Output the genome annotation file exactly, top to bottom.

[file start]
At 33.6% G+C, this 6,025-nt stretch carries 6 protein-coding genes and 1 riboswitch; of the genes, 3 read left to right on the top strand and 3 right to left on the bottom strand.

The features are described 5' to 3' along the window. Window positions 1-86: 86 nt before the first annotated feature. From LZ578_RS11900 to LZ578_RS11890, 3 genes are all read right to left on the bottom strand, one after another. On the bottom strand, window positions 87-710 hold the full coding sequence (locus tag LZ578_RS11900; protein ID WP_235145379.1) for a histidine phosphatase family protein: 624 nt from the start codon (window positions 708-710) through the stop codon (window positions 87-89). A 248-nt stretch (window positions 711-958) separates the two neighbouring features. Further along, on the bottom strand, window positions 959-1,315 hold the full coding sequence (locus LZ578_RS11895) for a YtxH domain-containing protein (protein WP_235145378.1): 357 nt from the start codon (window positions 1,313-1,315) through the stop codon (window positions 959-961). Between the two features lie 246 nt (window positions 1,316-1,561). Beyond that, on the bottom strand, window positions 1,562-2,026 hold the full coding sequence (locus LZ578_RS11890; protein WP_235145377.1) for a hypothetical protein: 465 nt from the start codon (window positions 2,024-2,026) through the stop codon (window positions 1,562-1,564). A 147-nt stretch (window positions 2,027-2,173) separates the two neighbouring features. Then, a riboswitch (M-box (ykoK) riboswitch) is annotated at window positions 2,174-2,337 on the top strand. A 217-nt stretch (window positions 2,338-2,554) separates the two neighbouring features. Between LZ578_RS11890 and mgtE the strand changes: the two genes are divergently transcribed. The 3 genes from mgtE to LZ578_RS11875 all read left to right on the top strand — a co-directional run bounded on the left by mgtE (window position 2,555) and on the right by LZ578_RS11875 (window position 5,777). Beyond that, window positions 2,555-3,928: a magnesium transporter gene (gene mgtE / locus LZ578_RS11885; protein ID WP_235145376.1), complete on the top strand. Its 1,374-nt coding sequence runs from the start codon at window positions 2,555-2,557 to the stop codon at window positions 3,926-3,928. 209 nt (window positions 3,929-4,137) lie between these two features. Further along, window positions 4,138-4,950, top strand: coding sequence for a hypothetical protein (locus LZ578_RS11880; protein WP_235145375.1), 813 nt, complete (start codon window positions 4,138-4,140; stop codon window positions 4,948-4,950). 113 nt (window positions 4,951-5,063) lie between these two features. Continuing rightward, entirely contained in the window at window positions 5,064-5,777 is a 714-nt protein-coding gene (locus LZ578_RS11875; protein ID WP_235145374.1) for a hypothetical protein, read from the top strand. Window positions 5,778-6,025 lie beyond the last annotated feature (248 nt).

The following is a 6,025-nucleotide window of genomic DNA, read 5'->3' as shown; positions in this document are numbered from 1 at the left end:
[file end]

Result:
At 33.6% G+C, this 6,025-nt stretch carries 6 protein-coding genes and 1 riboswitch; of the genes, 3 read left to right on the top strand and 3 right to left on the bottom strand.

The features are described 5' to 3' along the window. Window positions 1-86: 86 nt before the first annotated feature. From LZ578_RS11900 to LZ578_RS11890, 3 genes are all read right to left on the bottom strand, one after another. On the bottom strand, window positions 87-710 hold the full coding sequence (locus tag LZ578_RS11900; protein ID WP_235145379.1) for a histidine phosphatase family protein: 624 nt from the start codon (window positions 708-710) through the stop codon (window positions 87-89). A 248-nt stretch (window positions 711-958) separates the two neighbouring features. Further along, on the bottom strand, window positions 959-1,315 hold the full coding sequence (locus LZ578_RS11895) for a YtxH domain-containing protein (protein WP_235145378.1): 357 nt from the start codon (window positions 1,313-1,315) through the stop codon (window positions 959-961). Between the two features lie 246 nt (window positions 1,316-1,561). Beyond that, on the bottom strand, window positions 1,562-2,026 hold the full coding sequence (locus LZ578_RS11890; protein WP_235145377.1) for a hypothetical protein: 465 nt from the start codon (window positions 2,024-2,026) through the stop codon (window positions 1,562-1,564). A 147-nt stretch (window positions 2,027-2,173) separates the two neighbouring features. Then, a riboswitch (M-box (ykoK) riboswitch) is annotated at window positions 2,174-2,337 on the top strand. A 217-nt stretch (window positions 2,338-2,554) separates the two neighbouring features. Between LZ578_RS11890 and mgtE the strand changes: the two genes are divergently transcribed. The 3 genes from mgtE to LZ578_RS11875 all read left to right on the top strand — a co-directional run bounded on the left by mgtE (window position 2,555) and on the right by LZ578_RS11875 (window position 5,777). Beyond that, window positions 2,555-3,928: a magnesium transporter gene (gene mgtE / locus LZ578_RS11885; protein ID WP_235145376.1), complete on the top strand. Its 1,374-nt coding sequence runs from the start codon at window positions 2,555-2,557 to the stop codon at window positions 3,926-3,928. 209 nt (window positions 3,929-4,137) lie between these two features. Further along, window positions 4,138-4,950, top strand: coding sequence for a hypothetical protein (locus LZ578_RS11880; protein WP_235145375.1), 813 nt, complete (start codon window positions 4,138-4,140; stop codon window positions 4,948-4,950). 113 nt (window positions 4,951-5,063) lie between these two features. Continuing rightward, entirely contained in the window at window positions 5,064-5,777 is a 714-nt protein-coding gene (locus LZ578_RS11875; protein ID WP_235145374.1) for a hypothetical protein, read from the top strand. Window positions 5,778-6,025 lie beyond the last annotated feature (248 nt).

The following is a 6,025-nucleotide window of genomic DNA, read 5'->3' as shown; positions in this document are numbered from 1 at the left end: